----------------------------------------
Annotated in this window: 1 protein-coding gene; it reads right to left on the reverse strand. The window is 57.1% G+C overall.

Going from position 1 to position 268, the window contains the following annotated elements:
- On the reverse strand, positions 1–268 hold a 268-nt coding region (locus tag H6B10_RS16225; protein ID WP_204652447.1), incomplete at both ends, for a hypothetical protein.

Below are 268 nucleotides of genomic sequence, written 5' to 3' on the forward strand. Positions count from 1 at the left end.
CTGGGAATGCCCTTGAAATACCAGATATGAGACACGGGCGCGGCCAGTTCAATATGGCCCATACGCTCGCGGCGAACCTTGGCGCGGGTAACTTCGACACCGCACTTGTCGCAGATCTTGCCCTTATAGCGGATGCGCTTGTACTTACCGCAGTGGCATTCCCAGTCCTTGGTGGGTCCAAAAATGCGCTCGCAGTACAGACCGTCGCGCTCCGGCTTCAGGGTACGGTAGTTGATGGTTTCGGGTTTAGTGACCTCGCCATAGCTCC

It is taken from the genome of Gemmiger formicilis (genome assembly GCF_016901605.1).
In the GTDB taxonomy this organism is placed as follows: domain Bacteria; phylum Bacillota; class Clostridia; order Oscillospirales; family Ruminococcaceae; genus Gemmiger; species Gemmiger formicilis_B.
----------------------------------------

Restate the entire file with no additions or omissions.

Annotated in this window: 1 protein-coding gene; it reads right to left on the reverse strand. The window is 57.1% G+C overall.

Going from position 1 to position 268, the window contains the following annotated elements:
- On the reverse strand, positions 1–268 hold a 268-nt coding region (locus tag H6B10_RS16225; protein ID WP_204652447.1), incomplete at both ends, for a hypothetical protein.

Below are 268 nucleotides of genomic sequence, written 5' to 3' on the forward strand. Positions count from 1 at the left end.
CTGGGAATGCCCTTGAAATACCAGATATGAGACACGGGCGCGGCCAGTTCAATATGGCCCATACGCTCGCGGCGAACCTTGGCGCGGGTAACTTCGACACCGCACTTGTCGCAGATCTTGCCCTTATAGCGGATGCGCTTGTACTTACCGCAGTGGCATTCCCAGTCCTTGGTGGGTCCAAAAATGCGCTCGCAGTACAGACCGTCGCGCTCCGGCTTCAGGGTACGGTAGTTGATGGTTTCGGGTTTAGTGACCTCGCCATAGCTCC

It is taken from the genome of Gemmiger formicilis (genome assembly GCF_016901605.1).
In the GTDB taxonomy this organism is placed as follows: domain Bacteria; phylum Bacillota; class Clostridia; order Oscillospirales; family Ruminococcaceae; genus Gemmiger; species Gemmiger formicilis_B.